About Manned.org


The state of online indices of manual pages is a sad one. Existing sites only offer you a single version of a man page: From one origin, and often only in a single language. Most don't even tell you where the manual actually originated from, making it very hard to determine whether the manual you found actually applies to your situation and even harder to find a manual from a specific system. Additionally, some sites render the manuals in an unreadable way, don't correctly handle special formatting - like tables - or don't correctly display non-ASCII characters.

Manned.org was created in order to improve this situation. This site aims to index the manual pages from a variaty of systems, both old and new, and allows you to browse through the various versions of a manual page to find out how each system behaves. The manuals are stored in the database as UTF-8, and are passed through groff to render them in (mostly) the same way as they are displayed in your terminal.

URL format

You can link to specific packages and man pages with several URL formats. These URLs will keep working in the future, so you should not have to worry about eventual dead links.

Man pages

The following URLs are available to refer to an individual man page:

This is the permalink format for a specific man page (e.g. /ls/910be0ed).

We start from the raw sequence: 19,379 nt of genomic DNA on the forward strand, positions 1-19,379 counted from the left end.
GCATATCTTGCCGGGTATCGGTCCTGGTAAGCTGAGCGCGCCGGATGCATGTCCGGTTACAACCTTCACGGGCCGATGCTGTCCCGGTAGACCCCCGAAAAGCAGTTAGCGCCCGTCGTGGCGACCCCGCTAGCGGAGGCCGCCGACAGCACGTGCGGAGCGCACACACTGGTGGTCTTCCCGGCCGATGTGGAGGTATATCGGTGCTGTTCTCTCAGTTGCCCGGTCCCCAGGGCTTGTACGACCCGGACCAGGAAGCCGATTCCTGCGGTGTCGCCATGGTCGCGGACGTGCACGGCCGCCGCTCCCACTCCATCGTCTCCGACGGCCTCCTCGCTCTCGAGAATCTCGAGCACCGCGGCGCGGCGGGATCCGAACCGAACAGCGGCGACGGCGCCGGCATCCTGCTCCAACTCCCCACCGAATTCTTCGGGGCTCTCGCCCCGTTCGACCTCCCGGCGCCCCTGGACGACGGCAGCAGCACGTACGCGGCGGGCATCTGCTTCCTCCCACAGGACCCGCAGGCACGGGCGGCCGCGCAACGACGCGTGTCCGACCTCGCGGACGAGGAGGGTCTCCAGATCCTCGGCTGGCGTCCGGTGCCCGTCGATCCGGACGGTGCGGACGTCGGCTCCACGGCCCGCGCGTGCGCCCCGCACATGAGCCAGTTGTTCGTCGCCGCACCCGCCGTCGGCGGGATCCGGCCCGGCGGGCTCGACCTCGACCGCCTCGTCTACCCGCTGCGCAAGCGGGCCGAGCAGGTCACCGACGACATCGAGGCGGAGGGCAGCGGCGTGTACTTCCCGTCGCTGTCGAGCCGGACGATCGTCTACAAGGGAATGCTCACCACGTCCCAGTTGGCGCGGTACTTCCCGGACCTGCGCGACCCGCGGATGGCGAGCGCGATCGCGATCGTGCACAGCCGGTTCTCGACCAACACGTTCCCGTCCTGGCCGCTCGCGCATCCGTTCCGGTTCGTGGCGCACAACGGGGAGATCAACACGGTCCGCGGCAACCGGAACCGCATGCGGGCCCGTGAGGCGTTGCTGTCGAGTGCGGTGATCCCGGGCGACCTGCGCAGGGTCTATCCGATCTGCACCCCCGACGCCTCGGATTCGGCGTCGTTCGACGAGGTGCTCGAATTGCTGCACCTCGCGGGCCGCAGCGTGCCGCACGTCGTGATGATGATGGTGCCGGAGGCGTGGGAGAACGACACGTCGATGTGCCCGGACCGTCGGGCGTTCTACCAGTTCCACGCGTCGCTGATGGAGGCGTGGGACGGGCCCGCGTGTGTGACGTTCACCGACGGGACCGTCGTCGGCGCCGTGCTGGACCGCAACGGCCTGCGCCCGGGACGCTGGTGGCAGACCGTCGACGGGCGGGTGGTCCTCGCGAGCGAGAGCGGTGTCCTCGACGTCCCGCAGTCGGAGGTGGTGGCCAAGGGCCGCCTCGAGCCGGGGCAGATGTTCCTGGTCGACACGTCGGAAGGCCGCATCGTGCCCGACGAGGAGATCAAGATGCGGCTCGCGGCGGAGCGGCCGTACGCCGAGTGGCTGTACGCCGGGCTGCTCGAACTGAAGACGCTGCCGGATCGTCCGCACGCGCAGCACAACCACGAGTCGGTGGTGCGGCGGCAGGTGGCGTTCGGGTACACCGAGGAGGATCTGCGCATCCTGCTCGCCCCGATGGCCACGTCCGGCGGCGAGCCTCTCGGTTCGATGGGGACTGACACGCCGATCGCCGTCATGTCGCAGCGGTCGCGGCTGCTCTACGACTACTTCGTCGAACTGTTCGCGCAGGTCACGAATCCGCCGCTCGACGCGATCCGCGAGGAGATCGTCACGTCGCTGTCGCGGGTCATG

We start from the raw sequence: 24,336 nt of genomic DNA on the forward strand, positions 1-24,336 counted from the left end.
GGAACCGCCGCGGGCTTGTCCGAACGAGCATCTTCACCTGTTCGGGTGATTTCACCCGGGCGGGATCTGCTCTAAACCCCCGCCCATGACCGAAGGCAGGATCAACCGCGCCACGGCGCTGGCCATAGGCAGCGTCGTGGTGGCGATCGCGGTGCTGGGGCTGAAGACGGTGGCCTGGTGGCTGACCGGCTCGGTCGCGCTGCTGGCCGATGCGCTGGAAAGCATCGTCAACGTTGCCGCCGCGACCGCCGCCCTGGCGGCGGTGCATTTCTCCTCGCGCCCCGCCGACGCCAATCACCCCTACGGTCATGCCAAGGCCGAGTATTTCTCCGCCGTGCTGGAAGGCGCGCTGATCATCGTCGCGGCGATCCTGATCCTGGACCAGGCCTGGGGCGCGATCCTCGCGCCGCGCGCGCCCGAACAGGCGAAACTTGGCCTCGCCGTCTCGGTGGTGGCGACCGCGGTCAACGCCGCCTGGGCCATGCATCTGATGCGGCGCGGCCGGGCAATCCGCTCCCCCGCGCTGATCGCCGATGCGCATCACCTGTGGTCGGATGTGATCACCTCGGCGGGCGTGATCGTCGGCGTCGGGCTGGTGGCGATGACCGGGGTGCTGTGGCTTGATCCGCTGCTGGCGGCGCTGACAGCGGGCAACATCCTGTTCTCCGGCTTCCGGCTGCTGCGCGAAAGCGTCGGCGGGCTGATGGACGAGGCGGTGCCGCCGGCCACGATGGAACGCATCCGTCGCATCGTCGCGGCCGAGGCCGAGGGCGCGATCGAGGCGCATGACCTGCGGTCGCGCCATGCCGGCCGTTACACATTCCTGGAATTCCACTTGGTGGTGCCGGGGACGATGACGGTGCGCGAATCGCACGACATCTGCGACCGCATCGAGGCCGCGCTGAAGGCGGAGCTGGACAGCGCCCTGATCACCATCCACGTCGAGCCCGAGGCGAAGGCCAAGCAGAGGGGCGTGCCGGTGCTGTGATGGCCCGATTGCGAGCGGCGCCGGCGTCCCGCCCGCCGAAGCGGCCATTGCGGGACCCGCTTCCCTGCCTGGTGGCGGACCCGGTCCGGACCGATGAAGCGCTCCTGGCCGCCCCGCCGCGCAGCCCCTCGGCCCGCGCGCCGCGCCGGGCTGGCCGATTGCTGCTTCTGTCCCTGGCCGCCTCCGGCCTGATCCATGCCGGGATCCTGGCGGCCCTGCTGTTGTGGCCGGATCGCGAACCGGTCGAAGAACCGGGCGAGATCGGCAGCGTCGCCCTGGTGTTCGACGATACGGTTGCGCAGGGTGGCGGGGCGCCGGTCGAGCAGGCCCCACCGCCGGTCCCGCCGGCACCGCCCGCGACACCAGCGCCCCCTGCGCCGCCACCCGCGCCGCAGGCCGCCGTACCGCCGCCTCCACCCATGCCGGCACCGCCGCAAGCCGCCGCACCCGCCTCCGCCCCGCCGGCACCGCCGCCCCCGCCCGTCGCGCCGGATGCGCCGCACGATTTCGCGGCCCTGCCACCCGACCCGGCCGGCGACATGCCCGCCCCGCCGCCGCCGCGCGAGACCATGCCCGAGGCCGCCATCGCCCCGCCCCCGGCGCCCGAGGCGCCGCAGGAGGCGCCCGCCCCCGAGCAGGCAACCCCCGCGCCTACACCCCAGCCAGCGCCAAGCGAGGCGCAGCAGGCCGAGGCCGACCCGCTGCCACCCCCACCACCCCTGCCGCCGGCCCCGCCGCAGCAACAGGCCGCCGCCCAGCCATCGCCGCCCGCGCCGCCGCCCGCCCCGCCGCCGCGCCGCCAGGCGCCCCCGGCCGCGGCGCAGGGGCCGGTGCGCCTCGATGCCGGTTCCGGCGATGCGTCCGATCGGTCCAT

Will try to get the latest and most-close-to-upstream version of a man page (e.g. /socket or /socket.7). Note that this may fetch the man page from any available system, so may result in confusing scenarios for system-specific documentation.
Will get the latest version of a man page from the given system (e.g. /man/ubuntu-xenial/rsync)
Will get the latest version of a man page from the given package (e.g. /man/ubuntu-xenial/net/rsync/rsync)
Will get the man page from a specific package version (e.g. /man/ubuntu-xenial/net/rsync/3.1.1-3ubuntu1/rsync)

Currently, the last three URLs will perform a redirect to the appropriate permalink URL, but this may change in the future.
In all URLs where an optional .<section> can be provided, the search is performed as a prefix match. For example, /cat.3 will provide the cat.3tcl man page if no exact cat.3 version is available. Linking to the full section name is also possible: /cat.3tcl. If no section is given and multiple sections are available, the lowest section number is chosen.